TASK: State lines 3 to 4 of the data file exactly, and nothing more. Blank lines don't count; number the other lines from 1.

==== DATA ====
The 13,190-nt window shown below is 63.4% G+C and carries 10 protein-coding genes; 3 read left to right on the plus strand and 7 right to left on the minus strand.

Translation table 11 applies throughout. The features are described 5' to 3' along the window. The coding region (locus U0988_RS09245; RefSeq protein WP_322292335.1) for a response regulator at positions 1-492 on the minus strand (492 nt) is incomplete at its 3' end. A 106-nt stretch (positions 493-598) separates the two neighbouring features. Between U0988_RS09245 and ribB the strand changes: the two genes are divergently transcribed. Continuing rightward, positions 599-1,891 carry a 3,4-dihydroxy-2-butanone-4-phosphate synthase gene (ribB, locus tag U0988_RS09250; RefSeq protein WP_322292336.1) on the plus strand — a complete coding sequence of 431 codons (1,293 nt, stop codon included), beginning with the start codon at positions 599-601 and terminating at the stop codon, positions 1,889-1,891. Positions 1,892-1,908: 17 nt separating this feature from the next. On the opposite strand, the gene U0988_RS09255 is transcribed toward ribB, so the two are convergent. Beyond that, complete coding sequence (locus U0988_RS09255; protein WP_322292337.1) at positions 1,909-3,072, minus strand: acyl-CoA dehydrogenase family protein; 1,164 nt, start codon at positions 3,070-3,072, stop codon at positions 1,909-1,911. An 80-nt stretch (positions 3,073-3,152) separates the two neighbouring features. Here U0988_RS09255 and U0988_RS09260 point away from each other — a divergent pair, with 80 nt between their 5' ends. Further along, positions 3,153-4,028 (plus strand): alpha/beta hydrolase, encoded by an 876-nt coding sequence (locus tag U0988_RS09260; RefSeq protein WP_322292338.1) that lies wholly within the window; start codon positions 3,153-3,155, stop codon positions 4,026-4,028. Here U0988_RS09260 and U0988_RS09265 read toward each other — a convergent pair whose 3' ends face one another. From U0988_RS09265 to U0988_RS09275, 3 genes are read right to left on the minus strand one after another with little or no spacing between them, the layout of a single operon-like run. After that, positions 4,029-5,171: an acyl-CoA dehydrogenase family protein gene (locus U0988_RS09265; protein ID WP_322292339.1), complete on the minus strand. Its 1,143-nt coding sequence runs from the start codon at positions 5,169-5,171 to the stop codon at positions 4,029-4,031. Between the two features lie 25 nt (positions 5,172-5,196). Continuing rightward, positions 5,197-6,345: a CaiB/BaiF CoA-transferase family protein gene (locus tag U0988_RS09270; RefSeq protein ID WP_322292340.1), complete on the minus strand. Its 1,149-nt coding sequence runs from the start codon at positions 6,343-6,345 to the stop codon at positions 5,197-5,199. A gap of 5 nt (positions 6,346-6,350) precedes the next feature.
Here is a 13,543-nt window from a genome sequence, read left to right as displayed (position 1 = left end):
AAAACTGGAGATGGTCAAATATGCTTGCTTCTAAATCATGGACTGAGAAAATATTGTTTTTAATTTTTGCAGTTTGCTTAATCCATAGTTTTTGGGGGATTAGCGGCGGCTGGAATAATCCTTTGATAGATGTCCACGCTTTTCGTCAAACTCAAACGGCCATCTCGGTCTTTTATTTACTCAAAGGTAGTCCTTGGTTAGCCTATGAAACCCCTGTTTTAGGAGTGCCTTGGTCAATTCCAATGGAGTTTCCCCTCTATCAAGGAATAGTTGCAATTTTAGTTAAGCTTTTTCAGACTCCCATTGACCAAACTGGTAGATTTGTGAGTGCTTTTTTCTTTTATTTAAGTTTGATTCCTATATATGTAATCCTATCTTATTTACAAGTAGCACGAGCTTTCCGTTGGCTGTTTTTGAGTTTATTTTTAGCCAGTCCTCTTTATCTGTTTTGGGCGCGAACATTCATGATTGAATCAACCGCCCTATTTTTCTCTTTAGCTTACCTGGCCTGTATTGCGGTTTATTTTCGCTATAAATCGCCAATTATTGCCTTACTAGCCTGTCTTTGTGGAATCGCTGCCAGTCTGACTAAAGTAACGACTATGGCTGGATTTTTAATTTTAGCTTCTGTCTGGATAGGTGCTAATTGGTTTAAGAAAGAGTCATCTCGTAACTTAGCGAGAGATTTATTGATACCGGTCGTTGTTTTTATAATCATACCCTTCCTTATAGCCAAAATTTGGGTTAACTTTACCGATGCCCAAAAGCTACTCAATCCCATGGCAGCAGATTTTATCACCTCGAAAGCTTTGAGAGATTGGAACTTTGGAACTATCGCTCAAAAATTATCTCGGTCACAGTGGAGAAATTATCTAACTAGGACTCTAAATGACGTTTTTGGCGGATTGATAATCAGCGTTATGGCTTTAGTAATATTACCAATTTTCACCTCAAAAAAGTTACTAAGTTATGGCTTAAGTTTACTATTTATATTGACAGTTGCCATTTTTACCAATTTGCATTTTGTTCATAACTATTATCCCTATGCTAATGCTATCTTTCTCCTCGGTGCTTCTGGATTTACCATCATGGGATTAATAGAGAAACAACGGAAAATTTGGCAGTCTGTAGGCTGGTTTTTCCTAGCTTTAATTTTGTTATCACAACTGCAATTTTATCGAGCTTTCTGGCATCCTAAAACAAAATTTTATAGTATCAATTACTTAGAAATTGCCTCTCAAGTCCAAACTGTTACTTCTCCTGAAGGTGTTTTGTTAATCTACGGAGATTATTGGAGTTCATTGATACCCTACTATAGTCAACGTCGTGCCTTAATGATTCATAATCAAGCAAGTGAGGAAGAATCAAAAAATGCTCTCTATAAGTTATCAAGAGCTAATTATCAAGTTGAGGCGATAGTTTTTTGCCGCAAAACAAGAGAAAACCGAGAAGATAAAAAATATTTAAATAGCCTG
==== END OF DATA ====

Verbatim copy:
Here is a 13,543-nt window from a genome sequence, read left to right as displayed (position 1 = left end):
AAAACTGGAGATGGTCAAATATGCTTGCTTCTAAATCATGGACTGAGAAAATATTGTTTTTAATTTTTGCAGTTTGCTTAATCCATAGTTTTTGGGGGATTAGCGGCGGCTGGAATAATCCTTTGATAGATGTCCACGCTTTTCGTCAAACTCAAACGGCCATCTCGGTCTTTTATTTACTCAAAGGTAGTCCTTGGTTAGCCTATGAAACCCCTGTTTTAGGAGTGCCTTGGTCAATTCCAATGGAGTTTCCCCTCTATCAAGGAATAGTTGCAATTTTAGTTAAGCTTTTTCAGACTCCCATTGACCAAACTGGTAGATTTGTGAGTGCTTTTTTCTTTTATTTAAGTTTGATTCCTATATATGTAATCCTATCTTATTTACAAGTAGCACGAGCTTTCCGTTGGCTGTTTTTGAGTTTATTTTTAGCCAGTCCTCTTTATCTGTTTTGGGCGCGAACATTCATGATTGAATCAACCGCCCTATTTTTCTCTTTAGCTTACCTGGCCTGTATTGCGGTTTATTTTCGCTATAAATCGCCAATTATTGCCTTACTAGCCTGTCTTTGTGGAATCGCTGCCAGTCTGACTAAAGTAACGACTATGGCTGGATTTTTAATTTTAGCTTCTGTCTGGATAGGTGCTAATTGGTTTAAGAAAGAGTCATCTCGTAACTTAGCGAGAGATTTATTGATACCGGTCGTTGTTTTTATAATCATACCCTTCCTTATAGCCAAAATTTGGGTTAACTTTACCGATGCCCAAAAGCTACTCAATCCCATGGCAGCAGATTTTATCACCTCGAAAGCTTTGAGAGATTGGAACTTTGGAACTATCGCTCAAAAATTATCTCGGTCACAGTGGAGAAATTATCTAACTAGGACTCTAAATGACGTTTTTGGCGGATTGATAATCAGCGTTATGGCTTTAGTAATATTACCAATTTTCACCTCAAAAAAGTTACTAAGTTATGGCTTAAGTTTACTATTTATATTGACAGTTGCCATTTTTACCAATTTGCATTTTGTTCATAACTATTATCCCTATGCTAATGCTATCTTTCTCCTCGGTGCTTCTGGATTTACCATCATGGGATTAATAGAGAAACAACGGAAAATTTGGCAGTCTGTAGGCTGGTTTTTCCTAGCTTTAATTTTGTTATCACAACTGCAATTTTATCGAGCTTTCTGGCATCCTAAAACAAAATTTTATAGTATCAATTACTTAGAAATTGCCTCTCAAGTCCAAACTGTTACTTCTCCTGAAGGTGTTTTGTTAATCTACGGAGATTATTGGAGTTCATTGATACCCTACTATAGTCAACGTCGTGCCTTAATGATTCATAATCAAGCAAGTGAGGAAGAATCAAAAAATGCTCTCTATAAGTTATCAAGAGCTAATTATCAAGTTGAGGCGATAGTTTTTTGCCGCAAAACAAGAGAAAACCGAGAAGATAAAAAATATTTAAATAGCCTG